Category Archives: Nerd

Now Presenting, Mrs. Brown

I miss it here. Planning a wedding and starting a new job took me away, and I’m so sorry. Sorry for you, sorry for me. But I’m back, and I don’t see why I can’t get back to the same routine now that I’m more familiar with my job, and even more importantly, MARRIED!!  Yup, no more butchering of my last name, I’m Erica Brown now!

Seriously, I’ve never had my name butchered like this until the day before my wedding. My last name went out with a bang!

I enjoyed every second of my wedding day! For the ceremony, I thought I’d be nervous and bashful at being the center of attention, but once I was up there with Greg, I felt safe, loved, and honestly, I kind of went into tunnel vision. It was just me and him doing our thing. The reception was a blast, and numerous people have told us how much fun they had.  Like genuinely; not in the obligatory polite way.

But seeing as though I abandoned you for this wedding, I thought I’d share some of the reasons why. I love crafting, so I stupidly brilliantly decided to tack on some DIY projects to my wedding planning.

I started with these burlap sacks filled with Autumn Spice flavored coffee for our guests.

We adapted ours from this site.

Cute, huh? Not so cute when you have to string twine through 125 of them! However, I shouldn’t complain, and need to give my mom a special shout-out. We were both supposed to sew the bags, but I decided to catch pneumonia, so she willingly sewed every single one of them all by herself! And the labels? All credit to Greg and his vision of coffee cup stains.

Then I just had to have hanging mason jars down the ceremony aisle. But not just plain jars, no. They had to be wrapped with burlap, and then donned with lacy ribbon. Not to mention the fact that they had to hang, so I quickly became familiar with pliers and wire cutters in order to create a base for the twine to loop through.

This was my test-look with left-over fake flowers from a flower girl basket project (not pictured).

And because I’m a fan of itchy, sore hands and non-stop sneezing, I decided to decorate two strings of lights with my go-to material: burlap (and a more forgiving purple lace and purple fabric).  Thanks, Ambrosia for the awesome idea!  I strung those lights around a big chalkboard, and sat down to write the names of all our guests with chalkboard markers to serve as a seating chart.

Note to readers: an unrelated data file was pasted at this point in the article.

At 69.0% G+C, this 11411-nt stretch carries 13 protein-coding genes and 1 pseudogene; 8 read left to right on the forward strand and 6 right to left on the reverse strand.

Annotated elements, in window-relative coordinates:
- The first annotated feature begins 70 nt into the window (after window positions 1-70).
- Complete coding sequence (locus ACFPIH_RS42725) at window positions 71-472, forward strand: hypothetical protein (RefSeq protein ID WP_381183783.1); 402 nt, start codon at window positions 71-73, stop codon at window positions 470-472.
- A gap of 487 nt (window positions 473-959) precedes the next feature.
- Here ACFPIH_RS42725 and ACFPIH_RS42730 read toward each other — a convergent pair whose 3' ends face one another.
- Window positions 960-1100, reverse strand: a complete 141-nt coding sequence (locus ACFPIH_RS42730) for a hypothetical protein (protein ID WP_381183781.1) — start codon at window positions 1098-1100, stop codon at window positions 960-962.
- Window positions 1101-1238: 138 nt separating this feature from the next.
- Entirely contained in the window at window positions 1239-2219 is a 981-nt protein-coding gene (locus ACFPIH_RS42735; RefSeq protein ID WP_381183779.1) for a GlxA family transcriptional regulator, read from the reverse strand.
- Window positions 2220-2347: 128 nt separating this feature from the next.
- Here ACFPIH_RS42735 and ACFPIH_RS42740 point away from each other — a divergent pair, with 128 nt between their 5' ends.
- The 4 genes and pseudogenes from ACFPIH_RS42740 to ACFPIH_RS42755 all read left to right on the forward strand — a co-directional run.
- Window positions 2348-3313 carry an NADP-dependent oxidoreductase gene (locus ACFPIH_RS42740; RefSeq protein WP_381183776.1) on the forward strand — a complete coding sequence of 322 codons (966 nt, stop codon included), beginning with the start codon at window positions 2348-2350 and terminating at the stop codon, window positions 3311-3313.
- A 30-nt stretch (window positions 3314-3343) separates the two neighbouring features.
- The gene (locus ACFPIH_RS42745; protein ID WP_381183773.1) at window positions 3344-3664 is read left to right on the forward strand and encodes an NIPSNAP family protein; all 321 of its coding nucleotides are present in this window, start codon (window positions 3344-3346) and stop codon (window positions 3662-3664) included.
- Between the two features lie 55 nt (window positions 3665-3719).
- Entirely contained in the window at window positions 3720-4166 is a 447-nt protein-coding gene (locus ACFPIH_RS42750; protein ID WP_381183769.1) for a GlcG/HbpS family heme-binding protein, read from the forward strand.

Yes, our table numbers were also labeled in binary.

I can’t take credit for this, but an amazing gal with an Etsy shop made this fantastic cake topper for us!

Jenny and Marjorie would be so proud!

And I guess I’ll share a few pics of my new husband and me!

Our first dance. Photo credit to my good friend, Cortney Colbert.

I am so lucky to have this man as my husband!

If you want to see some live-action, my brother made us this awesome wedding video! Our videographer is going to be hard-pressed to beat this:

 

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8 Glasses of Water

As some of you are well aware, I hate drinking water. The last time I attempted to drink large quantities of water, I gave myself hypothermia, so I’ve been wary ever since. However, I do realize that there are benefits that come with hydrating properly. A week before Christmas, in an attempt to be healthy, I decided to drink eight glasses of water a day. Let me backtrack a little:

While at Target with Greg to get water filter replacements for our sink (because one of us actually drinks water on a regular basis), I was drawn to the purple Brita water pitchers on the shelf. I casually mentioned to Greg, “ I think I might actually drink water if I had this. I mean, I only like water when it’s cold, and though I can achieve that effect through ice, the cubes just get in the way of my drinking, and it’s too much of an effort.” At which point, I’m sure he rolled his eyes, but also grabbed one off the shelf to bring home. We filled it that night and stuck it in the fridge to chill overnight.

The next day, I began my morning with a small 8oz cup of water. I totally busted out a measuring cup too. I wasn’t about to drink more than needed. To my surprise, it wasn’t half bad. And? It didn’t burn my throat! Every hour or so, I chugged down another cup. And I mean that literally. I would take a deep breath, and finish each cup as if I just lost in a drinking game. The way I saw it, the longer I left the cup out in the open air, the warmer the water would become. It was better for me to drink it while it was still cool and refreshing. Kinda like the way it was with vegetables as a kid. If I stacked all five zucchini slices on my fork and shoved them in my mouth in one bite while they were still hot, it’d be over and done with, as opposed to pushing them around my plate all dinner, then gagging down cold zucchini. If I have to do it, I might as well make it as pleasurable as possible.